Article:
For a multitude of industries—be it finance, healthcare, or e-commerce—DDoS attacks continue to threaten data privacy and business operations. Every year, attacks are growing more sophisticated to bypass existing firewalls, costing significant billions each year in revenue.Distributed Denial of Service (DDoS) attack is one of the most popular cyber-weapons. Such attacks threaten vital business operations and data security. The Internet of Things (IoT) is the weapon of choice for DDoS attackers. DDoS attacks are often perpetrated by an army of virus infected remotely controlled computers or botnets.
It’s a type of attack where hundreds or even tens of thousands of bots are hijacked to strike against a single system, network or application. If an organization becomes compromised by a DDoS attack, whatever service it provides becomes unavailable to its employees and customers. Since there are so many inbound server requests coming from so many distributed computers, it’s difficult to distinguish these attacks from legitimate traffic.
There are two main types of DoS attacks: attacks designed to exhaust application or server resources and attacks that simply flood services. There are three main types of weapons used in a DDoS attack. Attacks can also combine all three together.
In the last few years DDoS attacks have increased in volume, velocity, duration, and complexity. Attack mechanisms are growing more sophisticated to bypass existing defense system, costing significant revenue in IT resources and damaged brand recognition.
DDoS attacks are increasing in frequency and scale leaving some of the world’s largest data centers and network operators dealing with a costly aftermath.
Bottom line: all organizations should be concerned about service outages caused by DDoS attacks and take measures to ensure their DDoS protection scales to the largest multi-vector attacks.
We’re tracking the rapid expansion of IoT botnets, and the continued use of UDP reflection attacks. DDoS is a problem that keeps growing in size and strength, and the number of attacks on businesses is nearly double that of a year ago. Denial of Service attacks aren’t limited to certain company types anymore – and we predict 2018 will be the year every company realizes they could be a target.” - Tom Byrnes, CEO and Founder of ThreatSTOP
The goal of a DDoS attack is either to cause costly downtime and block legitimate users from accessing services.
The first line of defense for an effective DDoS protection plan includes existing firewall, intrusion prevention system (IPS), and load balancers. Additionally, dedicated DDoS protection devices can provide specialized mitigation against large-scale and advanced DDoS attacks. It’s important that these DDoS protection devices provide enough headroom in terms of bandwidth, throughput, and connectivity to deal with DDoS attacks while maintaining service availability.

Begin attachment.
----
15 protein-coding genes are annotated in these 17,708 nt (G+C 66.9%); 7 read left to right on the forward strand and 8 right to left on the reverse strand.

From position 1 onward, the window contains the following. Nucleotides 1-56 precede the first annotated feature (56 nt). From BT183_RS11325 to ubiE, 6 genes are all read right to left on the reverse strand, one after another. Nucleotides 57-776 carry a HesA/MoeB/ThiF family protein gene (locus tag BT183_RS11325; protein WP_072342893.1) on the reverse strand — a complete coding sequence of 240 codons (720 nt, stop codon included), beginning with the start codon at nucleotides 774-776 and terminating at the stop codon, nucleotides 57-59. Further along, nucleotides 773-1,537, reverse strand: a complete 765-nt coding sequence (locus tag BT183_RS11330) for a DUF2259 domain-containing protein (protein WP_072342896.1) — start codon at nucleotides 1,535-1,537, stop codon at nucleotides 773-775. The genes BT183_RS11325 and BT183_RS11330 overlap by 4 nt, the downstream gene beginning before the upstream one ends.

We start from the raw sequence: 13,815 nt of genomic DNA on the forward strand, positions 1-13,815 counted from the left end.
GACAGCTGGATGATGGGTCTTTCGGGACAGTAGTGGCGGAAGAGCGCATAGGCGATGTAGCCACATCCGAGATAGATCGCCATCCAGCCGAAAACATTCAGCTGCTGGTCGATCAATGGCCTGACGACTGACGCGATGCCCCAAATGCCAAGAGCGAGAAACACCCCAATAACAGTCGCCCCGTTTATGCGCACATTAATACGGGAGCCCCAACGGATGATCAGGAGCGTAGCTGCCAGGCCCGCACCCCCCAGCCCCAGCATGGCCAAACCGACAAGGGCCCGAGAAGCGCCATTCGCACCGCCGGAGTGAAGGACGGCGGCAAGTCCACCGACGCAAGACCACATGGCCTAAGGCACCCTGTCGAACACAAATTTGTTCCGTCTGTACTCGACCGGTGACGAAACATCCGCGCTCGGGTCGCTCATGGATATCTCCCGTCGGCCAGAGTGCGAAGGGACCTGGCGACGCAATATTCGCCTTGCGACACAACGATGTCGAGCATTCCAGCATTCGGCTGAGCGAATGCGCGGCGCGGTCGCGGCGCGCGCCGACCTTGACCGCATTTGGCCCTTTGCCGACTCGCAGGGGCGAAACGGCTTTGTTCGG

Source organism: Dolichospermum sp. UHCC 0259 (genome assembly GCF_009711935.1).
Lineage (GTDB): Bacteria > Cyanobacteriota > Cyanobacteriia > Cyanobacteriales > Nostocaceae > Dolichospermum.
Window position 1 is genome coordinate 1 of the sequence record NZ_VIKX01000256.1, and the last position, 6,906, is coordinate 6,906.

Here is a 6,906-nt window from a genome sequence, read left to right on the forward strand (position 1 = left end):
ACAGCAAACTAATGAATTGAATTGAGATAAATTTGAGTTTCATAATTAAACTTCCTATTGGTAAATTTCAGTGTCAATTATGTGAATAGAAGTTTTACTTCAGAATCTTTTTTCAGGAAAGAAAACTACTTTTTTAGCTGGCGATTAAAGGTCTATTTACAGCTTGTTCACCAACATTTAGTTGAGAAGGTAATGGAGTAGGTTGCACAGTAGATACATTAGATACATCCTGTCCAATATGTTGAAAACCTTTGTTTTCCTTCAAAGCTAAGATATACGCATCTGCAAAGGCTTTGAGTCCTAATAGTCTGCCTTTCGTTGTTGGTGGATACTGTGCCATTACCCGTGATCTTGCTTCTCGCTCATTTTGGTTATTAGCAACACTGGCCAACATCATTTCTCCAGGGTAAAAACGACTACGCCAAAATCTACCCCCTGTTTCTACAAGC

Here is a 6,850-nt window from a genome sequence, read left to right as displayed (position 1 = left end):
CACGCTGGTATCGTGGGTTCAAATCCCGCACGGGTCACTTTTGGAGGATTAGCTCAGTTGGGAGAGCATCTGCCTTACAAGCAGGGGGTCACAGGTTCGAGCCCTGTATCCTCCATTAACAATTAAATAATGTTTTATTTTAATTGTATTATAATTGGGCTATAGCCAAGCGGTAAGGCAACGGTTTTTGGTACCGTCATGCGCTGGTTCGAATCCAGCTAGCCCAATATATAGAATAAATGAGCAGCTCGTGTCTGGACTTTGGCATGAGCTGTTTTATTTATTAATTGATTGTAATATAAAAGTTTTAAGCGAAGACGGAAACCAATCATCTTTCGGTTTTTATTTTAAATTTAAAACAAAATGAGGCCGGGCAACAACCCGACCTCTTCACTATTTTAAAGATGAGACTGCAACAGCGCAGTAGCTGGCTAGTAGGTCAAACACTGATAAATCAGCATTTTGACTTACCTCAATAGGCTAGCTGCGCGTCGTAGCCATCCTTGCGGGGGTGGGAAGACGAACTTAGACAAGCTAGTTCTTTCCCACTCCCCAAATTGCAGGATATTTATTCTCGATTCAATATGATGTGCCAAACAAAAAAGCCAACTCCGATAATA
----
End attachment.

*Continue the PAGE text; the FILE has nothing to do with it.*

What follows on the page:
Since dedicated DDoS protection devices integrate with many different solutions from a variety of vendors, it’s important that these solutions can adapt to changing needs and integrate easily via common APIs.
DDoS mitigation typically involves coordinated activities that proactively detect and protect the intended target and networks from a DDoS attack. This is done by passing network traffic addressed to the target through high-capacity network resources that scrub the data for any malicious characteristics. As a rule, DDoS mitigation should occur in the background and continue to allow legitimate traffic to access your services at network speed. The key to effective DDoS mitigation lies in separating incoming traffic into known human traffic and bot-generated traffic. This is done by utilizing threat intelligence to compare incoming signatures and examine traffic attributes. Best practices for DDoS mitigation include employing anti-DDoS technology and having an emergency response plan. Multi-level DDoS protection, performance scalability, and broad deployment flexibility are key parts of that plan and help protect your critical applications and networks. The A10 Thunder Threat Protection System (TPS) product provides effective DDoS mitigation. It will protect against the growing threat of DDoS attacks and provide an environment that is highly available and secure.
National Institute of Standards and Technology (NIST) is developing an advanced DDoS mitigation framework based on their cybersecurity framework to protect critical infrastructure. The framework was developed by Presidential Executive Order 13636 to secure critical infrastructure vital to national and economic security, including energy, banking, communications and defense. Any organizations can apply risk management and best practices for improving the security and resilience of their critical infrastructure.
Learn more in this NIST Cybersecurity Framework executive summary. The National Cybersecurity Center of Excellence (NCCoE), part of NIST, has initiated a project to for mitigating the risk of IoT-based DDoS attacks.